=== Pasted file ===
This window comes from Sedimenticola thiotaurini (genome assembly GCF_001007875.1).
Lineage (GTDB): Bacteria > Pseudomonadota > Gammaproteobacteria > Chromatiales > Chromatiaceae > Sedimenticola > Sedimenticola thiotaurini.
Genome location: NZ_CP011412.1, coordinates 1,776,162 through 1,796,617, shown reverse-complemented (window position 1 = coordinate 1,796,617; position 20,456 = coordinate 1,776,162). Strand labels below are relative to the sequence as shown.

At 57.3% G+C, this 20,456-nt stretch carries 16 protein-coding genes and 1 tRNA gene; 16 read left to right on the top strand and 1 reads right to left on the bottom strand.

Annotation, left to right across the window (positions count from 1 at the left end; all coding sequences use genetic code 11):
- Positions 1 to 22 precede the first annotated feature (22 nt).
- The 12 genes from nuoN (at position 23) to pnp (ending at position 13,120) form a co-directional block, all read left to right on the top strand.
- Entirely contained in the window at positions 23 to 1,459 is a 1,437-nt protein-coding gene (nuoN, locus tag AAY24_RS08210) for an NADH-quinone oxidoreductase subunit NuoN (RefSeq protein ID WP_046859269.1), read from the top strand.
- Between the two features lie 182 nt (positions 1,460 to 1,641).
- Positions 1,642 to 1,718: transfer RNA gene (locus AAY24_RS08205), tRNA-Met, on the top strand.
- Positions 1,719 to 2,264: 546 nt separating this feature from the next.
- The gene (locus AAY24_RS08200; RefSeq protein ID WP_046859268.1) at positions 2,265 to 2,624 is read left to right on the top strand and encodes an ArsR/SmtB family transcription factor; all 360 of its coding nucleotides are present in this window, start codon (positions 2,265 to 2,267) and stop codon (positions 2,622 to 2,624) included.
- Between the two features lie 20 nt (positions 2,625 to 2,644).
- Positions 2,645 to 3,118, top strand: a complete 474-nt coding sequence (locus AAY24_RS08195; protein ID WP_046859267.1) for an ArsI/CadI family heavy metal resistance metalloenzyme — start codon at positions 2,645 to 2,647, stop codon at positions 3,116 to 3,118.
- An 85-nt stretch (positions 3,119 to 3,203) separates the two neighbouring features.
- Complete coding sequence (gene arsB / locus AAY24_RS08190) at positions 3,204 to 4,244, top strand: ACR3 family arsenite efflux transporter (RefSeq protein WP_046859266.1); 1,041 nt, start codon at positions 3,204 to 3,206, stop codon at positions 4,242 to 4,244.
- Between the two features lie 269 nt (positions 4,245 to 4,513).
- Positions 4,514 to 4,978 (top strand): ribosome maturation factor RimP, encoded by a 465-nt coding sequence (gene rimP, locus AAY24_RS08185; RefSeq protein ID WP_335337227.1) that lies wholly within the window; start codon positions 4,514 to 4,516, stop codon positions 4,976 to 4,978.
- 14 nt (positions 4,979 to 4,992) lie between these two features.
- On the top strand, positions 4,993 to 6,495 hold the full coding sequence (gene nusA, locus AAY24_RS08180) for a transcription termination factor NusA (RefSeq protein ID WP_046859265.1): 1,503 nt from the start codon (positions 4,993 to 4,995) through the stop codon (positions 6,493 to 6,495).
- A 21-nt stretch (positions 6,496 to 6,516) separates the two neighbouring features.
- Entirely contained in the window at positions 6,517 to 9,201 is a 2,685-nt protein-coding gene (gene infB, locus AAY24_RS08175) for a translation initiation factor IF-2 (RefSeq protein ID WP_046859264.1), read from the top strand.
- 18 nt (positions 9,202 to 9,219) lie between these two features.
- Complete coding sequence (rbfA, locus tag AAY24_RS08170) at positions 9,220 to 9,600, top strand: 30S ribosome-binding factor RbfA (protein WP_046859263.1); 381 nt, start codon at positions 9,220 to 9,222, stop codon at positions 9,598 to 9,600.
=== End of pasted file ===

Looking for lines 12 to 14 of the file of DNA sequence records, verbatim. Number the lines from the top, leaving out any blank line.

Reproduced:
- The gene (locus AAY24_RS08200; RefSeq protein ID WP_046859268.1) at positions 2,265 to 2,624 is read left to right on the top strand and encodes an ArsR/SmtB family transcription factor; all 360 of its coding nucleotides are present in this window, start codon (positions 2,265 to 2,267) and stop codon (positions 2,622 to 2,624) included.
- Between the two features lie 20 nt (positions 2,625 to 2,644).
- Positions 2,645 to 3,118, top strand: a complete 474-nt coding sequence (locus AAY24_RS08195; protein ID WP_046859267.1) for an ArsI/CadI family heavy metal resistance metalloenzyme — start codon at positions 2,645 to 2,647, stop codon at positions 3,116 to 3,118.